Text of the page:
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It’s a nice and full 12-game main slate tonight, with a marquee matchup of Jacob deGrom vs. Max Scherzer on the docket. But while that’ll be a great game to watch, it may be wise to turn elsewhere for DFS purposes. Let’s dive in.
Top Play SP: Mike Clevinger, CLE ($12,200) vs. CHW
You may not ever want to pay up, but sometimes you just have to. And tonight’s a good spot to do so for Mike Clevinger, who’s facing the White Sox at home and is averaging 33 points over his last three starts. The Pale Hose have not fared well against right-handed pitching this year, posting a 26.4% K-rate, .293 wOBA and .688 OPS against righties that are all the third-worst in baseball. And those numbers aren’t likely to improve tonight, as Clevinger will bring a pitch-mix to the table that should give them fits, just as it did in his first start of the season, when he one-hit the White Sox over seven innings with 12 strikeouts.
Clevenger works mainly with a nasty slider and a premium fastball, as well as a changeup and curveball. How premium is the fastball? It averages 96 MPH and has a 1.99 xFIP against it that is second in baseball (only to Josh Hader) among pitchers who have a 50% or greater fastball usage. It also carries a 40.7% K-rate against it that is fourth-best, behind only three of the best relievers in baseball and Gerrit Cole. And how do the White Sox do against heaters? A team -29.5 pVAL is the fourth-worst in baseball so far in 2019. And their -14.9 pVAL against sliders might be more in the middle of the pack, but Clevinger’s slidepiece certainly is not, with a 45.5% K-rate that’s the third-highest among starters who use sliders 20% or more, as well as a 1.56 xFIP that’s the lowest in the MLB. The matchup is premium, but Clevinger’s hefty price tag my also keep his ownership in check, particularly with Max Scherzer and Jacob deGrom sitting cheaper. With reasonable down-price options, both on the pitching and hitting side, tonight’s a good night to open up the wallet and pay out the nose.
Value SP: Mike Montgomery, KCR ($4,300) vs. DET
Now here’s a juicy one on paper—as resurgent left-hander Mike Montgomery faces the Detroit Tigers, AKA the worst team in baseball, who are 12-38 since the All-Star break and who have lost eight of their last nine games. Detroit not only has a 27.3% K-rate versus left-handers since August 1—that’s the second-worst in baseball—but also recently got a taste of the new Royals version of Montgomery, getting dominated in an August 10 matchup against him. Montgomery picked up the win in that start, scattering just four hits over seven shutout innings while walking none and striking out 12. Oh, and let’s not forget about the 41.4 points that he scored on Draft Kings. In his five starts in August, Montgomery may have not wowed anyone with his 2-3 record, but he did have a 2.45 ERA and 25.7% K-rate and averaged almost six innings a start.
It might not be inventive or exciting, but I just can’t resist a less-than-$5,000 Mike Trout, even if he’s slumping over his last 40 plate-appearances, only slashing .233/.425/.333 with one home run, one steal and a 112 wRC+. These are hilarious numbers for anyone’s “slump,” but it’s a slump for Trout, which means it’s only a matter of time before he starts doing Mike Trout things again. Getting the price discount, I’m okay with betting on that time being tonight with Trout facing Oakland right-hander Mike Fiers, against whom Trout is 9-for-32 lifetime with three home runs and a 1.252 OPS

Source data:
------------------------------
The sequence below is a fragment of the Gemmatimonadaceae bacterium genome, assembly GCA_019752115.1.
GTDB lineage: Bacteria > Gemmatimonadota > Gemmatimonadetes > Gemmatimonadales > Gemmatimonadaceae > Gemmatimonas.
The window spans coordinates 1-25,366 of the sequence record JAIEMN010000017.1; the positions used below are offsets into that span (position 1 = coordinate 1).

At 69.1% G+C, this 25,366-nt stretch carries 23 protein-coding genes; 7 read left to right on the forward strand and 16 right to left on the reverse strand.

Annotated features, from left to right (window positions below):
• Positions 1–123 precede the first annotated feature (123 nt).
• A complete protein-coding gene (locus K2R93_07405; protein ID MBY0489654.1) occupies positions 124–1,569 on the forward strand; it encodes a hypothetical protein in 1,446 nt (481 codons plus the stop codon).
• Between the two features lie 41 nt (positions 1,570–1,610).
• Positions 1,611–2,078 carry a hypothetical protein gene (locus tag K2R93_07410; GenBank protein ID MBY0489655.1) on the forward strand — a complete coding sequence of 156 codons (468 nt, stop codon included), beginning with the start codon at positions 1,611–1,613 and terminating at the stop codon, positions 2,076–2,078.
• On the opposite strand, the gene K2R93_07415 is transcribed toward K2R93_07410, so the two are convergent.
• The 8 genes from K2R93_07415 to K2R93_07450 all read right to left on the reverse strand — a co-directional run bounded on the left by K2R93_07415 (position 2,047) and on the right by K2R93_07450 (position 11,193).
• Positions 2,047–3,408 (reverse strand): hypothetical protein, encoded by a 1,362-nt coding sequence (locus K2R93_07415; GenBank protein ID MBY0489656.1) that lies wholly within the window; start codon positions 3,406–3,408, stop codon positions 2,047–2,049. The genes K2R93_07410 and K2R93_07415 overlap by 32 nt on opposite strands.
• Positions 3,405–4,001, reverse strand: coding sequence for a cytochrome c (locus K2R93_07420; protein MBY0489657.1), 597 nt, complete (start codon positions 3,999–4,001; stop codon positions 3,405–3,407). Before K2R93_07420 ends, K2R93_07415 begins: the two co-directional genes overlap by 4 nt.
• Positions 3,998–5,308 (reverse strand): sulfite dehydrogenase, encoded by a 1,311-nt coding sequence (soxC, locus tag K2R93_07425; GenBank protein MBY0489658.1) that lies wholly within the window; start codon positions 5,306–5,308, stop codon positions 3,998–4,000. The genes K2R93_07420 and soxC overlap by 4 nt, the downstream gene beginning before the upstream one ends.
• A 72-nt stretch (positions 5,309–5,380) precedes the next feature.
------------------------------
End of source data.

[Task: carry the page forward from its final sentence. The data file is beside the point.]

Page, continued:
Missing the first third of the season with a toe injury, Angels outfielder Justin Upton is in the middle of one his worst seasons, slashing .211/.307/.402 with an 89 wRC+. But even hurt and struggling, Upton still has some pop left in his bat, hitting 10 home runs in his 228 plate appearances, including one on Sunday, when he hit a 432-foot bomb off of Boston reliever Matt Barnes. Owner of a modest three-game hit-streak and priced around the level of Danny Jansen and Charlie Culberson, Upton can provide some salary relief for those who wish to spend on the aces.
Lineup Stack: Cubs vs. Mariners (RHP Felix Hernandez
Unfortunately, it looks like the only thing left that Seattle pitcher Felix Hernandez is the king of are gas cans. Hernandez’s two starts since returning from the injured list have been serviceable, with a 4.22 ERA in 10 2/3 innings with seven strikeouts. But he also gave up three home runs in those two starts and has a 6.02 ERA over his 10 starts on the year.
With the homer-prone Hernandez on the mound—who doesn’t really discriminate on handedness—you’ll have good choices at a variety of price options, from which to choose. Jason Heyward ($3,600) batting leadoff could work, or even Victor Caratini ($4,300), who has multiple hits in four of the last eight games. But the sweetest thing about this prime matchup with the former King Felix is that all of the Cubs big bats aren’t priced as such. Anthony Rizzo ($4,800) and Javier Baez ($4,400) are the most expensive, but Baez will likely hit the bench again with a sprained thumb. The choicest cuts may be at the $4,300-level, with Kris Bryant, Nicholas Castellanos and Kyle Schwarber all being priced there, even as they are all projected to be among the top scorers on the slate. Schwarber has three home runs in his past seven games, while Castellanos has three in his past six.
Honorable Mentions: Red Sox vs. Twins (Dobnak); Astros at Brewers (Lyles); Braves vs. Blue Jays (Font+Bullpen).
Graphic by Justin Paradis (@FreshMeatComm on Twitter).